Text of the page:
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High Tech Jobs Rebounding - Page 1

Apr 25, 2007
By

Allen Bernard






After years of ho-hum job growth the U.S. tech sector is once again a good industry for job seekers.

According to a report from AeA (formerly the American Electronics Association), the nation’s largest trade association representing all segments of the high-tech industry, in 2006, the high-tech industry continued growing, adding nearly 150,000 net jobs for a total of 5.8 million in the United States.

This growth is faster than the 87,400 jobs added in 2005. These two years of growth represent an increase of four percent. HB/1 Visa holders are included in the totals since the report looks at job growth, not the nationality of who is holding those jobs.


This is still hasn't made up for the total number of jobs lost in the "lean years" of 2000-to-2003 or so, said Josh James, senior research manager and co-author of the report, but it's a very start.

"It's about a quarter of what was lost from the peak; we've got about a quarter of that back," said James. "We're very optimistic … now that the industry has turned a corner we think growth could be very high in the years to come but only if companies are able to get the workforce they need to grow and expand."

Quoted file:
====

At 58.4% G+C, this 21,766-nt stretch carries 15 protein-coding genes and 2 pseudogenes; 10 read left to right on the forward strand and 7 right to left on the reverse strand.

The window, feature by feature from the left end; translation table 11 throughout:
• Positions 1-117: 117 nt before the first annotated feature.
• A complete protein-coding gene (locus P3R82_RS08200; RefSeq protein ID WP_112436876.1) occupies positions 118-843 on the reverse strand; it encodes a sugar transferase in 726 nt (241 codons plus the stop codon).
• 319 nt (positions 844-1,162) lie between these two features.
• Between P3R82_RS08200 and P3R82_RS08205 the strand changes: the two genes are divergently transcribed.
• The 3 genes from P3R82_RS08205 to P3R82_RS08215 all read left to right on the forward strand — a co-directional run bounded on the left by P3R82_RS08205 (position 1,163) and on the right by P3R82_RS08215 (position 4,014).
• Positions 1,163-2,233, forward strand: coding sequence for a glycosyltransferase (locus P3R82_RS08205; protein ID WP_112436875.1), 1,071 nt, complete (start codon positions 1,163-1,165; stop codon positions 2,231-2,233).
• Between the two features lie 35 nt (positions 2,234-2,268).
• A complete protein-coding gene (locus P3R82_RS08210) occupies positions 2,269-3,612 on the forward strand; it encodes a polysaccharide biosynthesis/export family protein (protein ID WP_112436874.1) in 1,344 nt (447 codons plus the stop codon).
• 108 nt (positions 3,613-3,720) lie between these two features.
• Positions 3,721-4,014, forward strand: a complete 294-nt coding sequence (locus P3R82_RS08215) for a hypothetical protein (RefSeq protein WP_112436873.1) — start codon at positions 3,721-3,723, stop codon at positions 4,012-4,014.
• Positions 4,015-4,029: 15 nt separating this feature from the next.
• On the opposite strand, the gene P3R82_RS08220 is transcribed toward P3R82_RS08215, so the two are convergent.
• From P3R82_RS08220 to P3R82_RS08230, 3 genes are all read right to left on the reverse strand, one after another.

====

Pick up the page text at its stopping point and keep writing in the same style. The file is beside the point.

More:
The 10th annual Cyberstates 2007: A Complete State-by-State Overview of the High-Technology Industry report covers all 50 states, the District of Columbia, and Puerto Rico.

The Cyberstates report is not based on survey data or extrapolations, but on U.S. Bureau of Labor Statistics (BLS) data, which is collected from all businesses in the United States as required by law for the state unemployment insurance program.

AeA defines the high-tech industry as four sectors: high-tech manufacturing (semi-conductors, computers, etc.); software services (software vendors, SaaS providers, system architects, etc.); communications services (mostly telecom); and engineering and technical services (SI firms, R&D labs, etc.).

The data on national employment, unemployment, and venture capital investments are for 2006. The national and state wage, payroll, and establishment data are for 2005, as well as state rankings and state employment data, as a result of a nine month lag in the reporting of the data from BLS.

"This is the second year in a row that tech industry employment has added jobs. Not only do these jobs make critical contributions to the U.S. economy, but they also pay extremely well, said William Archey, AeA president and CEO in a statement.

"The average tech industry wage is 86% more than the average U.S. private sector wage. In fact, in 48 cyberstates the average high-tech wage is at least 50% more than the average private sector wage, and in 10 cyberstates this differential is over 90%."

The average tech-industry wage is $75,500, said James.

Pros & Cons

But with the increase in opportunities, said Archey, companies of all sizes continue to have problems recruiting highly qualified and educated individuals to work for them, whether those individuals are foreign or domestic.

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